Korey Wise is a member of the Central Park Five, a group of four black men and one hispanic man who were wrongfully convicted for the brutal rape of the Central Park Jogger (Trisha Meili) in 1989. Wise, who was 16 at the time, was the only one of the five to be tried and convicted as an adult. Therefore, while the other boys got five to seven years in prison, Wise had a much longer and harsher prison experience.
In Sarah Burns’ book, The Central Park Five, she details Wises’ learning disability, which “limited his achievement in school,” as well as the hearing problems he had “from an early age.” These factors contributed to his eventually confessing a crime to police that he didn’t do.
As Esquire notes, Wise was interrogated by police throughout the night, after coming to the police station initially just as a support system for his friend, Yusef Salaam. He eventually provided two statements, one written and one videotaped. The details in his confession did not at all match the facts of the case.
Wise spent fourteen years in jail, but he’s since been released and fully exonerated. Here’s what you need to know:
Korey Wise Confession Tape: WATCH
In the video above, Wise admits to having witnessed the attack on Meili from behind a tree; there was no applicable tree at the crime scene, not like the one he describes. He also said Meili was cut with a knife, but really her injuries all stemmed from blunt trauma.
Still Wise, was convicted and sentenced to up to fifteen years in prison. Including the years in prison he spent awaiting trial, Wise served fourteen years.
It was Wise who had a random encounter with Matias Reyes in the prison year of Auburn Correctional Facility in New York in 2001. His conversation with Reyes in prison would eventually lead to Reyes’ conviction in the case, and Wise’s total exoneration.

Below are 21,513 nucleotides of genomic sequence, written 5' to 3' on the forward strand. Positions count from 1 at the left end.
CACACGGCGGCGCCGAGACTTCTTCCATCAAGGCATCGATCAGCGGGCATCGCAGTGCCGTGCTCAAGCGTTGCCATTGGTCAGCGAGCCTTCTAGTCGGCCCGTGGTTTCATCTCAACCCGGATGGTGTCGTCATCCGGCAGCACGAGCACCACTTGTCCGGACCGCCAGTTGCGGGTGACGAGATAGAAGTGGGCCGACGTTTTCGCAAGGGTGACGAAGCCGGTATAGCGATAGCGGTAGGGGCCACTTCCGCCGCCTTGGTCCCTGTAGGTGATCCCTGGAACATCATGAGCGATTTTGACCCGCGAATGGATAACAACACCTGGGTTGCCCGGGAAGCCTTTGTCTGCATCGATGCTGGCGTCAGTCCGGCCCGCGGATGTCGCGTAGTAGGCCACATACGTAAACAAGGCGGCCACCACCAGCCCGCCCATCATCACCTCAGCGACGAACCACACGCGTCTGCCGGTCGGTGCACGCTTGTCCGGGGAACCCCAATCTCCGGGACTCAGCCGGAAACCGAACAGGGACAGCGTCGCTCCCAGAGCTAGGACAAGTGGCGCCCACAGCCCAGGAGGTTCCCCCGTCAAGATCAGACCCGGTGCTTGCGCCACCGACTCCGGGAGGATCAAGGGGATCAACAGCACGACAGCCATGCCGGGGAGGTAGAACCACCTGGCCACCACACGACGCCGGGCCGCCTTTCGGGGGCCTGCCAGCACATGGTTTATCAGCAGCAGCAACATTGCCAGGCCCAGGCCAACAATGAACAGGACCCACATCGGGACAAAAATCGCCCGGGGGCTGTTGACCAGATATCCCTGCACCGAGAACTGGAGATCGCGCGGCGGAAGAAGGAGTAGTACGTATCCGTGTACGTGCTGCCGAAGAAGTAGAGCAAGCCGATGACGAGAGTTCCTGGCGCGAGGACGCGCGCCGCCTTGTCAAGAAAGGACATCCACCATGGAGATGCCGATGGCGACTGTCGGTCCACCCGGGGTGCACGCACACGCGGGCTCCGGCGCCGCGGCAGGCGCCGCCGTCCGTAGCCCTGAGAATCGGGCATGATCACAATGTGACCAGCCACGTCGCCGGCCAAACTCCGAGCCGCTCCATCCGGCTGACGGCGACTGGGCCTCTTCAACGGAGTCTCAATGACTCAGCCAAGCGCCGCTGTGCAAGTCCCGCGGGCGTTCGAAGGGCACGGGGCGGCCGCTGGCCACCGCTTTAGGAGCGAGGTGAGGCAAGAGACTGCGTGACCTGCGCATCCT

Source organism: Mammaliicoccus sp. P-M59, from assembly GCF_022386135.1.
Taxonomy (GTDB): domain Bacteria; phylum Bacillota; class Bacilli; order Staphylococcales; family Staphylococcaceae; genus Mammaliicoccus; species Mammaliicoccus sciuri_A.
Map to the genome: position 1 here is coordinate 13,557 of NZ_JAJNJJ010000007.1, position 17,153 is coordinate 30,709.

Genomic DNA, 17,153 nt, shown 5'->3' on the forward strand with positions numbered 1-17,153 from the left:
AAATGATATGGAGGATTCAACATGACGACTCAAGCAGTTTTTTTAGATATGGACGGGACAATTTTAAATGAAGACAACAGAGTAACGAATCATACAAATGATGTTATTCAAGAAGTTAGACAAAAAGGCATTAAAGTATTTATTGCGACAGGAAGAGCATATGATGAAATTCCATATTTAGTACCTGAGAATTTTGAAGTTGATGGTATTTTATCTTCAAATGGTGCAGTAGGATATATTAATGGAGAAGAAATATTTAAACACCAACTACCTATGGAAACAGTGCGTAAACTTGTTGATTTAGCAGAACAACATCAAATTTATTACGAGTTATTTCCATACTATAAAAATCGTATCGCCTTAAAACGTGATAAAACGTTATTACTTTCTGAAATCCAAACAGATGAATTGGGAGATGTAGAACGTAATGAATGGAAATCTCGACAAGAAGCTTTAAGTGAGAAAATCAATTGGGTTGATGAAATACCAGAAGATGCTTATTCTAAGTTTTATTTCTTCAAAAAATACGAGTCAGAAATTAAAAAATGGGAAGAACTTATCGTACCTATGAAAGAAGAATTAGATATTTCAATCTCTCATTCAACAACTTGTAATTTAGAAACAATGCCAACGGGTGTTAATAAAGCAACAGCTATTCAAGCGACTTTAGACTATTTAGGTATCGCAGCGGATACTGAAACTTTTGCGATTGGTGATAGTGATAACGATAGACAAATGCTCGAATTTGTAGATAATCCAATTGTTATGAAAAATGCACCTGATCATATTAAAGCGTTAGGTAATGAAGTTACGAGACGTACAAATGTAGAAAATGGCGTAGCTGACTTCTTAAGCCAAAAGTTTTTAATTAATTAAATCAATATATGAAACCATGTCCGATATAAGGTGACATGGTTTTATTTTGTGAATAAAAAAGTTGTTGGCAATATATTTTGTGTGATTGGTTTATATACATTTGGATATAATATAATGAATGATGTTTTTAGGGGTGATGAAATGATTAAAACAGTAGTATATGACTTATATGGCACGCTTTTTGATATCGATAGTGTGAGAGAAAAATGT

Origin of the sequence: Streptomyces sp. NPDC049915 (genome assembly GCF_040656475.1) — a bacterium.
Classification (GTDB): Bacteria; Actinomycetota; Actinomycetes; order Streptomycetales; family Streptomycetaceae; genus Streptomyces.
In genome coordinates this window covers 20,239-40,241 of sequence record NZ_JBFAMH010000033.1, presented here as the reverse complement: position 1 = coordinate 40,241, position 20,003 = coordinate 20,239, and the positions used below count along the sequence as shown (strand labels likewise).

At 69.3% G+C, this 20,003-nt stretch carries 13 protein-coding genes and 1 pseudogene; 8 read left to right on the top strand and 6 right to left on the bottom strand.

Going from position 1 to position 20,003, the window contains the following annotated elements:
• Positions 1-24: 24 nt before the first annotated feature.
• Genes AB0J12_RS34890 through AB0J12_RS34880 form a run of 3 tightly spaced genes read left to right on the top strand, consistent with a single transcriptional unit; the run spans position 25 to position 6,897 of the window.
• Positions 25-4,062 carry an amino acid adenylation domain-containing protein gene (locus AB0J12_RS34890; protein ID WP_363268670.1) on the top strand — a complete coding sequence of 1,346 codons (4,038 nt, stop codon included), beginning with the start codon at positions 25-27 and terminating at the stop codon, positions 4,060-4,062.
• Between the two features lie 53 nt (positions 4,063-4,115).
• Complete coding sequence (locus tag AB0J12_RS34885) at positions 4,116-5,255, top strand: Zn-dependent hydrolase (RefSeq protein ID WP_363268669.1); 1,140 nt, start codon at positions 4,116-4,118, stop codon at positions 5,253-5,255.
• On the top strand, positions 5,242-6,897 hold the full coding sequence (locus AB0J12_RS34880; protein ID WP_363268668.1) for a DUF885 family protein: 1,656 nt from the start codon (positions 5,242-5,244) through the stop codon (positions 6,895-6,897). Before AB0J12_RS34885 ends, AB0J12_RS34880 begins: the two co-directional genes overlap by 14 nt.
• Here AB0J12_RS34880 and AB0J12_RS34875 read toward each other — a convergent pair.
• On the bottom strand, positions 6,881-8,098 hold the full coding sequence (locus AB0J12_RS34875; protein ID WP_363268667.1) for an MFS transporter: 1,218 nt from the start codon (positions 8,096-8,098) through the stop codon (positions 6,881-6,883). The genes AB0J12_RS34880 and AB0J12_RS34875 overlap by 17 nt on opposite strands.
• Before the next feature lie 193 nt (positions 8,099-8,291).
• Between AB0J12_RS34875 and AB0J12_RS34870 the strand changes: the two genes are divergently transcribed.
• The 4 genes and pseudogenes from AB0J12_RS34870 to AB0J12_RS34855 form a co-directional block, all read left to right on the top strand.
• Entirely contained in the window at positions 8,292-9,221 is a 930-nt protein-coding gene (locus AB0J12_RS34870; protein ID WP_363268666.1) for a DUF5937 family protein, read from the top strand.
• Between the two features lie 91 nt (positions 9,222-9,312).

According to Vanity Fair, Wise spent a portion of his prison time at Rikers Island, and experienced years of violence, solitary confinement, abuse, and rarely received visits from his family. Director DuVernay told the publication that Wise is a “walking miracle,” saying,
I’ve never met anyone like him. Every time I sit with him and every time I talk to him, I think, How are you walking and talking? When you hear, see what he’s gone through, he’s a walking miracle, he really is. And he’s really brilliant. I call him ‘the Prophet,’ because you sit down with Korey for a while and you come away with some gems. I’m lucky that I have that.”
In an interview with The New York Times, Wise explained what it was like to see his story told again. He said, “This is life after death. I always say that. From now on I know what Biggie was talking about. There’s life after death.” He added, “This series is talking to my pain. I’m enjoying it; at the same time, it hurts. But I guess when it comes down to it — people are going to enjoy it. They’re going to enjoy this summer blockbuster.”